A ‘hard’ Brexit will hurt insurers, but could also bring some benefits

Despite the ongoing lack of any detailed plans, the signals coming from the Conservative party conference are that the UK is heading for a ‘hard’ Brexit. Although this might not be the news insurers wanted, there could be some potential silver linings to soften the impact of the regulatory fallout.
We won’t know what kind of deal the UK will strike with the EU for some time to come. But although Article 50 has yet to be triggered, the tone of Theresa May’s speeches at the Conservative party conference – particularly her insistence that the UK would not give up control of its borders – suggests we are more likely to be heading for a ‘hard’ than a ‘soft’ Brexit. This could mean a loss of many of the benefits that come from the UK’s current single market membership.
From a regulatory perspective, this is obviously not good news. The loss of passporting rights would be costly and disruptive. Insurers wanting to do business in the EU would need to acquire or establish a separate regulated legal entity (e.g. a subsidiary of the UK insurer) in a member state in order to gain a passport enabling it to do business across all the others. The new entity would have to comply with the Solvency II directive on a standalone basis, which means it would need to meet at least the minimum solvency requirements of the chosen member state, incurring increased costs of capital, as well as having to meet local governance standards. The alternative, becoming regulated in each member state where the firm wants to operate, would be even more burdensome.
Thinking ahead
Some insurers are already starting to consider their options. Choosing the preferred member state will require the consideration of a range of factors. The regulatory environment will clearly be one important issue. Not all regulators take such a gold-plated approach as the UK’s tend to do, but a regulatory framework similar to that of the UK’s, as is found in Ireland, for example, could be attractive.
Tax considerations will also enter the equation, including the local personal tax and social security arrangements. The location also needs to have the commercial infrastructure to support an insurance operation and be sufficiently attractive to UK staff to persuade them to relocate there, if necessary.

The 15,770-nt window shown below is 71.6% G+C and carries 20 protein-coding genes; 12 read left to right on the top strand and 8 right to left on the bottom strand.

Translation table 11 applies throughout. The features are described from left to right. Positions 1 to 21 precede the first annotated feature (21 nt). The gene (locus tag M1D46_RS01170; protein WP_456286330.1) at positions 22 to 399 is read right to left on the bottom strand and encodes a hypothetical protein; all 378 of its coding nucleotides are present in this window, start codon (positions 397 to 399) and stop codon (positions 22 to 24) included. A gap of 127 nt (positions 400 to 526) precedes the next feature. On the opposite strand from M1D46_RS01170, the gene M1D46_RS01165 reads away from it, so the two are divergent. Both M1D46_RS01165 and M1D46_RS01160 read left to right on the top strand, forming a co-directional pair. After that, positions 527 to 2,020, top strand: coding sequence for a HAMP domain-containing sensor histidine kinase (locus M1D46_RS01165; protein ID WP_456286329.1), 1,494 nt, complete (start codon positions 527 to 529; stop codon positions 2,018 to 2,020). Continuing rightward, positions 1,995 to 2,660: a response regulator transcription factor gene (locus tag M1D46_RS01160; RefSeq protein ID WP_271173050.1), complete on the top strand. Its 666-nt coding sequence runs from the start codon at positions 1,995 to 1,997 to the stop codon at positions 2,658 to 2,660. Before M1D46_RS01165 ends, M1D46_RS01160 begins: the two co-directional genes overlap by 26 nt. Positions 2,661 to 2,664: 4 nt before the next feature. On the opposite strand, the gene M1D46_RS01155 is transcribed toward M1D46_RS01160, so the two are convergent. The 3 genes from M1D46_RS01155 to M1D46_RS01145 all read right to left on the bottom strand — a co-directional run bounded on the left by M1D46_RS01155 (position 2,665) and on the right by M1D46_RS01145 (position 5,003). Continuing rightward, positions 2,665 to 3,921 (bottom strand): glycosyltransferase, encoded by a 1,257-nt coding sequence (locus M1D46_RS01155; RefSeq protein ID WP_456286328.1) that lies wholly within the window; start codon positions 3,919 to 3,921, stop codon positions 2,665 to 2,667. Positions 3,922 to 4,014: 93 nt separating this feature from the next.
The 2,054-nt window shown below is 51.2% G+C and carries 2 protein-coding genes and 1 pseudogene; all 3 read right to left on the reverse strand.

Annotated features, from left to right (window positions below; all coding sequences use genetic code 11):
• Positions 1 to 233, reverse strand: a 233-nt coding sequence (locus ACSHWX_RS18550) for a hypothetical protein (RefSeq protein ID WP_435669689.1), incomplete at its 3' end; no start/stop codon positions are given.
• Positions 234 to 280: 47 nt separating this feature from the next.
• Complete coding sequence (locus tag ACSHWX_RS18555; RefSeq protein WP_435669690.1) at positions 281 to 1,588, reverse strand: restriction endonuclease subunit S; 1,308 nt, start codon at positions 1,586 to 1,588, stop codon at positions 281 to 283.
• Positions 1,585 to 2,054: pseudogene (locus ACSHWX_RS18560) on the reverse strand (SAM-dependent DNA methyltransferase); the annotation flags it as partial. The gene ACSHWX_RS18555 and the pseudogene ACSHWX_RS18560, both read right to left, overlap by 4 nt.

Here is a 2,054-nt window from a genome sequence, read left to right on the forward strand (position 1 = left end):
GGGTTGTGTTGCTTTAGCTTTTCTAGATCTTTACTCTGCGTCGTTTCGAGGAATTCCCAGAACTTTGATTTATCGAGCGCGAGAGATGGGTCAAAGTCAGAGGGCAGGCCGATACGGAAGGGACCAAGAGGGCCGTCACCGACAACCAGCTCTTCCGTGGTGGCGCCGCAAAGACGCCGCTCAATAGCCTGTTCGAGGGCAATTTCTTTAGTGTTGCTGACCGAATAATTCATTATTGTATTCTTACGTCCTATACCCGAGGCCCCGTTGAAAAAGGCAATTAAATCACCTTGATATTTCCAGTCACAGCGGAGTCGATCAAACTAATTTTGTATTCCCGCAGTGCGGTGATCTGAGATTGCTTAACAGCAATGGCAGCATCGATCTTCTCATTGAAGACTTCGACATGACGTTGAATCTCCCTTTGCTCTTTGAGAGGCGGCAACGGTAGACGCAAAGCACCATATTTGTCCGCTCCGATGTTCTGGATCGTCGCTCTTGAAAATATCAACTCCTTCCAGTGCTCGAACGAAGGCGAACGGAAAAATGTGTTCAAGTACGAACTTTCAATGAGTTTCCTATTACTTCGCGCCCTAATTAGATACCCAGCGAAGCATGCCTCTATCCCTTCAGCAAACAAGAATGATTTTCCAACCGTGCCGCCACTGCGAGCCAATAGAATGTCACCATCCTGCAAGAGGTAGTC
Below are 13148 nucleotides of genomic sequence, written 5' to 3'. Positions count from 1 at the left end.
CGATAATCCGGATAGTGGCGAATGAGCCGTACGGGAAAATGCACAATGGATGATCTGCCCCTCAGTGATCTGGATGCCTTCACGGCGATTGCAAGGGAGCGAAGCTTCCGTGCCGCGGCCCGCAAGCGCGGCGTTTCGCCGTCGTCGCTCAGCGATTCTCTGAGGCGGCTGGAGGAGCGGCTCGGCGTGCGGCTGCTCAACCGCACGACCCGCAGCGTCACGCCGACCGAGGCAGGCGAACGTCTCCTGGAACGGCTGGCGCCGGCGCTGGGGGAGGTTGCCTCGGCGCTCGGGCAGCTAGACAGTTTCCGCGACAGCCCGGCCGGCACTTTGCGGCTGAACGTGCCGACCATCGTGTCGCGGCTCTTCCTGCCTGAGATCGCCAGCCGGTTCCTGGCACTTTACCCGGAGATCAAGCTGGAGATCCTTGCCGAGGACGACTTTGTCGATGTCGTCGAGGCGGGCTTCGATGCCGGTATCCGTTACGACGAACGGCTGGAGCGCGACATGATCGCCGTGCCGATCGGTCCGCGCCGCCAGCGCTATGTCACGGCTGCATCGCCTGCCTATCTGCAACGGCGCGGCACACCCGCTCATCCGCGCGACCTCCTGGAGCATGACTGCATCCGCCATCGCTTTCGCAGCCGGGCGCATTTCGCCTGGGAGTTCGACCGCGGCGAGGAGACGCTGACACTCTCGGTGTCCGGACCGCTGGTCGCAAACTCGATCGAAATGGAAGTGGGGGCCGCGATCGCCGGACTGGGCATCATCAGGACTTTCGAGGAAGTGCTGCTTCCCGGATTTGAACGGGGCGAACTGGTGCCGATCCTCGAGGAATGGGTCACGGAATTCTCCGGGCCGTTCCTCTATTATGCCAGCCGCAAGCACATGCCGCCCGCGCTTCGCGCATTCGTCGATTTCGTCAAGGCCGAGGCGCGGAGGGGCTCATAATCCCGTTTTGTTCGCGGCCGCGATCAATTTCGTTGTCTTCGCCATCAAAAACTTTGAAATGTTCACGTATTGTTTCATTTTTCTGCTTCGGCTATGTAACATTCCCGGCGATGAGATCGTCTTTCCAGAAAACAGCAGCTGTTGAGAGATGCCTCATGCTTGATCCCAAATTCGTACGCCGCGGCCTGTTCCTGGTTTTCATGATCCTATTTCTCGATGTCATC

We think it likely that many insurers with established businesses based in the UK, but writing risks across Europe, will probably wish to retain the UK as their headquarters. The question then is, what sort of operation will they need to establish in their chosen EU member state to gain their passporting rights? Key decisions concerning strategy, underwriting, claims approval, investment and finance will almost certainly need to be made from an office within the chosen member state, which may involve the relocation of senior underwriters, claims handling, finance and governance personnel, but who else? How substantial a management operation will be required on the ground in the EU base? Might some staff be able to divide their time between the UK and the EU office? How many back office services can be supplied from the UK?
Tax questions also arise. For example, what will the transfer pricing model be? How will services provided by the UK to the EU subsidiary be priced? If the EU subsidiary is resident in the EU member state for tax purposes, is there a permanent establishment in the UK? From a VAT perspective too, insurers face some uncertainties. Will services supplied be deemed insurance related and so VAT exempt? Or will there be a taxable reverse charge? This may well vary by country.
Silver linings
Finding the best solution for securing passporting rights will be a challenge post Brexit. But if the UK does go for a ‘hard’ option, there could be some more positive repercussions to soften the blow. For example, insurers insuring EU customers could gain a significant financial boost through reclaiming more of their VAT. At the moment, VAT costs incurred by UK-based insurers writing business with EU customers cannot be reclaimed. When we leave the EU, if we are outside the single market, that could well change. Significant figures are involved here, so this would represent a major cash boost to the industry.
A hard Brexit would also mean that insurers would not have to implement European case law. This would mean an escape from the impacts of two severely restrictive insurance-related VAT cases – those of Andersen and Aspiro.
There could be some advantages from a direct tax perspective as well. The EU has been pushing towards the introduction of tax avoidance directives, so a hard Brexit would save the UK from associated implementation headaches (although EU-based operations would be affected). Similarly, the UK won’t have to sign up to any common consolidated tax base, which has been on the EU agenda. So this is also good news.
It’s worth remembering too that the UK does have an excellent tax treaty network, many of which provide for nil or very low rates of withholding taxes. So no longer having the benefit of the EU’s withholding tax directives need not be as serious an issue as might initially appear.
Establishing a regulated entity in another member state will be time consuming, not least the task of applying for and obtaining local regulatory approval. This alone could take up to 12 months. With Brexit negotiations possibly being complete in just over two years’ time, UK insurers should be thinking about their strategy for the loss of passporting rights from the UK sooner rather than later.

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